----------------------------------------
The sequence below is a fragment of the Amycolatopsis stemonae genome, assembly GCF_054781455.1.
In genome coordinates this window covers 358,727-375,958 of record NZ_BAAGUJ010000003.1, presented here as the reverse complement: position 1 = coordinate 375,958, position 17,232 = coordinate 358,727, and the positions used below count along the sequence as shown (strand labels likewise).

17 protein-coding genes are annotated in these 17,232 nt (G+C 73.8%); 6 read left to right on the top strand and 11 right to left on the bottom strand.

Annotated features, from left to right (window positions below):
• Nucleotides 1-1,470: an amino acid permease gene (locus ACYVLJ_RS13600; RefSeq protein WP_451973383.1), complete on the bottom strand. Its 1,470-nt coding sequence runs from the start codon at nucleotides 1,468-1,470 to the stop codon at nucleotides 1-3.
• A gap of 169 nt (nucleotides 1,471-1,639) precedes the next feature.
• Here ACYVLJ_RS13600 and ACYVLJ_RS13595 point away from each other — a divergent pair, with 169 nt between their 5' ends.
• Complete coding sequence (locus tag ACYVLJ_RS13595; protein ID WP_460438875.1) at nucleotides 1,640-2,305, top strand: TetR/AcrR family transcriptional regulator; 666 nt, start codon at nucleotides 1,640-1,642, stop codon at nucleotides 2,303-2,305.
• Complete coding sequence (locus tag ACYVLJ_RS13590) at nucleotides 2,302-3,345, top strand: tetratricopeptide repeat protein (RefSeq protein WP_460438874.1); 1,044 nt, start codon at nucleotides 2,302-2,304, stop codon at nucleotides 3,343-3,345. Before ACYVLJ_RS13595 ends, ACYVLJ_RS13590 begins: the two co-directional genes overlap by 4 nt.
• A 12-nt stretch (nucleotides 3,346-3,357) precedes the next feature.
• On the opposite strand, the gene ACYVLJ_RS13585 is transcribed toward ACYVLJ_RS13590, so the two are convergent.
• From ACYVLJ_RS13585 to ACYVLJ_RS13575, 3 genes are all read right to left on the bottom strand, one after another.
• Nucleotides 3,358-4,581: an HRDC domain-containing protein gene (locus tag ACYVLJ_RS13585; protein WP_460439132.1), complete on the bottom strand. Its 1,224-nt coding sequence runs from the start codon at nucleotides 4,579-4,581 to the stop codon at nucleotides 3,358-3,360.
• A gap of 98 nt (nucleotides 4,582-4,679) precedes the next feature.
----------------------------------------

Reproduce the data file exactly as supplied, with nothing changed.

The sequence below is a fragment of the Amycolatopsis stemonae genome, assembly GCF_054781455.1.
In genome coordinates this window covers 358,727-375,958 of record NZ_BAAGUJ010000003.1, presented here as the reverse complement: position 1 = coordinate 375,958, position 17,232 = coordinate 358,727, and the positions used below count along the sequence as shown (strand labels likewise).

17 protein-coding genes are annotated in these 17,232 nt (G+C 73.8%); 6 read left to right on the top strand and 11 right to left on the bottom strand.

Annotated features, from left to right (window positions below):
• Nucleotides 1-1,470: an amino acid permease gene (locus ACYVLJ_RS13600; RefSeq protein WP_451973383.1), complete on the bottom strand. Its 1,470-nt coding sequence runs from the start codon at nucleotides 1,468-1,470 to the stop codon at nucleotides 1-3.
• A gap of 169 nt (nucleotides 1,471-1,639) precedes the next feature.
• Here ACYVLJ_RS13600 and ACYVLJ_RS13595 point away from each other — a divergent pair, with 169 nt between their 5' ends.
• Complete coding sequence (locus tag ACYVLJ_RS13595; protein ID WP_460438875.1) at nucleotides 1,640-2,305, top strand: TetR/AcrR family transcriptional regulator; 666 nt, start codon at nucleotides 1,640-1,642, stop codon at nucleotides 2,303-2,305.
• Complete coding sequence (locus tag ACYVLJ_RS13590) at nucleotides 2,302-3,345, top strand: tetratricopeptide repeat protein (RefSeq protein WP_460438874.1); 1,044 nt, start codon at nucleotides 2,302-2,304, stop codon at nucleotides 3,343-3,345. Before ACYVLJ_RS13595 ends, ACYVLJ_RS13590 begins: the two co-directional genes overlap by 4 nt.
• A 12-nt stretch (nucleotides 3,346-3,357) precedes the next feature.
• On the opposite strand, the gene ACYVLJ_RS13585 is transcribed toward ACYVLJ_RS13590, so the two are convergent.
• From ACYVLJ_RS13585 to ACYVLJ_RS13575, 3 genes are all read right to left on the bottom strand, one after another.
• Nucleotides 3,358-4,581: an HRDC domain-containing protein gene (locus tag ACYVLJ_RS13585; protein WP_460439132.1), complete on the bottom strand. Its 1,224-nt coding sequence runs from the start codon at nucleotides 4,579-4,581 to the stop codon at nucleotides 3,358-3,360.
• A gap of 98 nt (nucleotides 4,582-4,679) precedes the next feature.